The General Assembly elected John Butler to the rank of brigadier general of the Hillsborough District on 9 May 1777. For the next seven years he held this position and rendered capable service as a recruiter of militia, a field commander in regular army campaigns, and an adversary of the Tories in the partisan warfare.

His field service as a militia general under Continental command included the command of a contingent of seven hundred militia sent to reinforce General Benjamin Lincoln at Augusta, Ga., in May 1779. In the ensuing maneuvers near Charlestown, S.C., Butler's militia performed well in the unsuccessful assault on the British works at Stono Ferry, 20 June 1779. The following year, Butler commanded a brigade under General Horatio Gates at the disastrous Battle of Camden on 16 Aug. When Cornwallis invaded North Carolina, occupying Charlotte on 28 Sept. 1780, Butler had his brigade posted between Charlotte and Salisbury, occasionally skirmishing with the British. After the British occupation of Wilmington on 29 Jan. 1781, Butler was ordered to defend the Lower Cape Fear region. However, General Nathanael Greene requested that the militia join his troop concentration in Guilford County, and Butler rendezvoused with Greene at High Rock Ford in March. Commanding a brigade on the front line in the Battle of Guilford Courthouse, 15 Mar. 1781, Butler vainly attempted to stem the early rout of the militia.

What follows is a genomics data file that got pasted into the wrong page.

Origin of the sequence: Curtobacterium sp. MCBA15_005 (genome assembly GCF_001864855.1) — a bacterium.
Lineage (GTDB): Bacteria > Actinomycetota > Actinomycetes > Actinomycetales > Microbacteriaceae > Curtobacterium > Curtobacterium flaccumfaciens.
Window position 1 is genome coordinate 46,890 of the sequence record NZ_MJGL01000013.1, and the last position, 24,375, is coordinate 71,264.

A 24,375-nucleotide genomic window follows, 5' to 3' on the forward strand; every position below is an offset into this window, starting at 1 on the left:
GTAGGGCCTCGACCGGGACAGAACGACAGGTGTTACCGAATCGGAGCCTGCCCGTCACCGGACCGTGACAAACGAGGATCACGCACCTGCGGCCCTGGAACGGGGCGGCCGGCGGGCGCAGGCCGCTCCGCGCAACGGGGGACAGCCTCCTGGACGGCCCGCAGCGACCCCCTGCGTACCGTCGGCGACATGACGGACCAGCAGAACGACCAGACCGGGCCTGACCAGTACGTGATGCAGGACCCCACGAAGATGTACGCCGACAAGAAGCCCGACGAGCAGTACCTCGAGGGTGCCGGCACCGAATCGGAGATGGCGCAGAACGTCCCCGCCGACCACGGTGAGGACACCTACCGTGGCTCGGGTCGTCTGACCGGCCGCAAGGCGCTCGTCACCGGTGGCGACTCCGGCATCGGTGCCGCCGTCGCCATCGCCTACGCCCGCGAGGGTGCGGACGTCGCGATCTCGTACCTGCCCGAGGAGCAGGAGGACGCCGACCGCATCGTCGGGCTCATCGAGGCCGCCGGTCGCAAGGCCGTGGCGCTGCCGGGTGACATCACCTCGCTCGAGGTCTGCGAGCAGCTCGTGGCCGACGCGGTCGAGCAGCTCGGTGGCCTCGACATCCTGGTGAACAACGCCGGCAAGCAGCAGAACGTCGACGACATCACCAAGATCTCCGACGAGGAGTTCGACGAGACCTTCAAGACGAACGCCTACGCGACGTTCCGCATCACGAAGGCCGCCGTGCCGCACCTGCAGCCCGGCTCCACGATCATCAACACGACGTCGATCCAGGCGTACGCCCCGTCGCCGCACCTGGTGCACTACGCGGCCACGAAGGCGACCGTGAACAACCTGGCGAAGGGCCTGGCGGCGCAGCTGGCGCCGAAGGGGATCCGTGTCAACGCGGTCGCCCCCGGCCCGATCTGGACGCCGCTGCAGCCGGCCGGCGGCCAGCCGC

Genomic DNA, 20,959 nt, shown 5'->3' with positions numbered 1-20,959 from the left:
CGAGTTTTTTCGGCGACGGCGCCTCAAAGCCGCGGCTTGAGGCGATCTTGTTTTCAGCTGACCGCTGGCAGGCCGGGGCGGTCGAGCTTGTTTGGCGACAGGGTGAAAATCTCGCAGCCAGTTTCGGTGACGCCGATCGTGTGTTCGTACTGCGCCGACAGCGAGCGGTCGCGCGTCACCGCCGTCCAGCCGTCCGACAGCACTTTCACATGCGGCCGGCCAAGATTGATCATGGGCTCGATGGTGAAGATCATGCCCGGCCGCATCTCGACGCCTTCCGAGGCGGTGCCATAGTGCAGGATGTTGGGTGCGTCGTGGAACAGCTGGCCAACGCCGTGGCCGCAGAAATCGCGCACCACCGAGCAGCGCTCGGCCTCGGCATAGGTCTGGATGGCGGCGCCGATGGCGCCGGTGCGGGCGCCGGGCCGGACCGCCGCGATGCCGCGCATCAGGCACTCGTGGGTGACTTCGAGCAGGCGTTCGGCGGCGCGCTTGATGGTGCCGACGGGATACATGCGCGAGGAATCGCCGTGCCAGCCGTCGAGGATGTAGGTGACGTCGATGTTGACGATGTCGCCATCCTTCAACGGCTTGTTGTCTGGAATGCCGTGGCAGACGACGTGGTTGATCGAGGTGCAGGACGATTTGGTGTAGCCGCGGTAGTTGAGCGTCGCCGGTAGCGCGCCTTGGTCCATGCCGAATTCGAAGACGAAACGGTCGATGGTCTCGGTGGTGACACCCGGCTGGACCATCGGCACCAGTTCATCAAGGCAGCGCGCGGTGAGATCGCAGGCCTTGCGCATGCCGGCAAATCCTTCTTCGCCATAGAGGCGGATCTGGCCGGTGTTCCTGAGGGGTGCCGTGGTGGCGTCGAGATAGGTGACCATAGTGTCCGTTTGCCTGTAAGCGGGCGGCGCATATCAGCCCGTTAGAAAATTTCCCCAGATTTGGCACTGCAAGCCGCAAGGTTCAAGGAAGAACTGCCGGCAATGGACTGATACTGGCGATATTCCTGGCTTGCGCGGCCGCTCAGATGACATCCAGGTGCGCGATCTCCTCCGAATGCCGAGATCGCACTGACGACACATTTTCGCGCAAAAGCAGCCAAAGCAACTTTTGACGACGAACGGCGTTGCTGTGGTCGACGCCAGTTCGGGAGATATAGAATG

After Greene invaded South Carolina in April 1781, Butler remained in his district recruiting and sending reinforcements to the south. Encouraged by the presence of Cornwallis, the Tories of North Carolina rose in force in 1781. Under the notorious but brilliant leadership of David Fanning, the Loyalist militia in the center of the state terrorized and controlled large areas until the spring of 1782. Fanning's daring raid on the capital at Hillsborough on 12 Sept. 1781 achieved the capture of Governor Thomas Burke and numerous civil and military officers. Informed of the raid, Butler, with some four hundred militia, ambushed Fanning's command of over nine hundred Tories on 13 Sept. at Lindley's Mill on Cane Creek. After four hours of close fighting, resulting in a total of more than two hundred and fifty casualties on both sides, the outnumbered and outflanked Butler was forced to retire. Still hoping to rescue the governor, Butler pursued the Tories as far as Hammond's Creek, south of Elizabethtown, where he was surprised and defeated by a British force from Wilmington. Butler was joined by General Griffith Rutherford in October, and the militia remained in the field near Wilmington until the British evacuation in November. As Tory strength receded, Butler handled the negotiations with Fanning, who finally left the state in May 1782.